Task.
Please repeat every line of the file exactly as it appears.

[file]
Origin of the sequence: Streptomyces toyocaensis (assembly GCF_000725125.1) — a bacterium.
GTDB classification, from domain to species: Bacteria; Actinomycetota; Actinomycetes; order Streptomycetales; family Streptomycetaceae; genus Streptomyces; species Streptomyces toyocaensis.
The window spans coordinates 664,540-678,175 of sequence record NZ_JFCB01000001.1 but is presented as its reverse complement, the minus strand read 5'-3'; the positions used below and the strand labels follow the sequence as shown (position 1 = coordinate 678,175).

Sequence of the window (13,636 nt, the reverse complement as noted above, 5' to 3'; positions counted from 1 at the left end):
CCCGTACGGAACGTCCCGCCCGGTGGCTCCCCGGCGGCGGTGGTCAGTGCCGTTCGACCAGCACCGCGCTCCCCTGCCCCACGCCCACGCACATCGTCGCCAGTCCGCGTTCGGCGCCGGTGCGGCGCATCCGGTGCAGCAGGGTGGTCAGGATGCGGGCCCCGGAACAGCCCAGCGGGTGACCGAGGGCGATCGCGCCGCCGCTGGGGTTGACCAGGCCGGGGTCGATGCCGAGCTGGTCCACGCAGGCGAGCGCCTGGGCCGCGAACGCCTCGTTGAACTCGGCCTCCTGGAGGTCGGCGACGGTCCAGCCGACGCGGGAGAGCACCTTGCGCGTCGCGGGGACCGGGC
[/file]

Origin of the sequence: Streptomyces toyocaensis (assembly GCF_000725125.1) — a bacterium.
GTDB classification, from domain to species: Bacteria; Actinomycetota; Actinomycetes; order Streptomycetales; family Streptomycetaceae; genus Streptomyces; species Streptomyces toyocaensis.
The window spans coordinates 664,540-678,175 of sequence record NZ_JFCB01000001.1 but is presented as its reverse complement, the minus strand read 5'-3'; the positions used below and the strand labels follow the sequence as shown (position 1 = coordinate 678,175).

Sequence of the window (13,636 nt, the reverse complement as noted above, 5' to 3'; positions counted from 1 at the left end):
CCCGTACGGAACGTCCCGCCCGGTGGCTCCCCGGCGGCGGTGGTCAGTGCCGTTCGACCAGCACCGCGCTCCCCTGCCCCACGCCCACGCACATCGTCGCCAGTCCGCGTTCGGCGCCGGTGCGGCGCATCCGGTGCAGCAGGGTGGTCAGGATGCGGGCCCCGGAACAGCCCAGCGGGTGACCGAGGGCGATCGCGCCGCCGCTGGGGTTGACCAGGCCGGGGTCGATGCCGAGCTGGTCCACGCAGGCGAGCGCCTGGGCCGCGAACGCCTCGTTGAACTCGGCCTCCTGGAGGTCGGCGACGGTCCAGCCGACGCGGGAGAGCACCTTGCGCGTCGCGGGGACCGGGC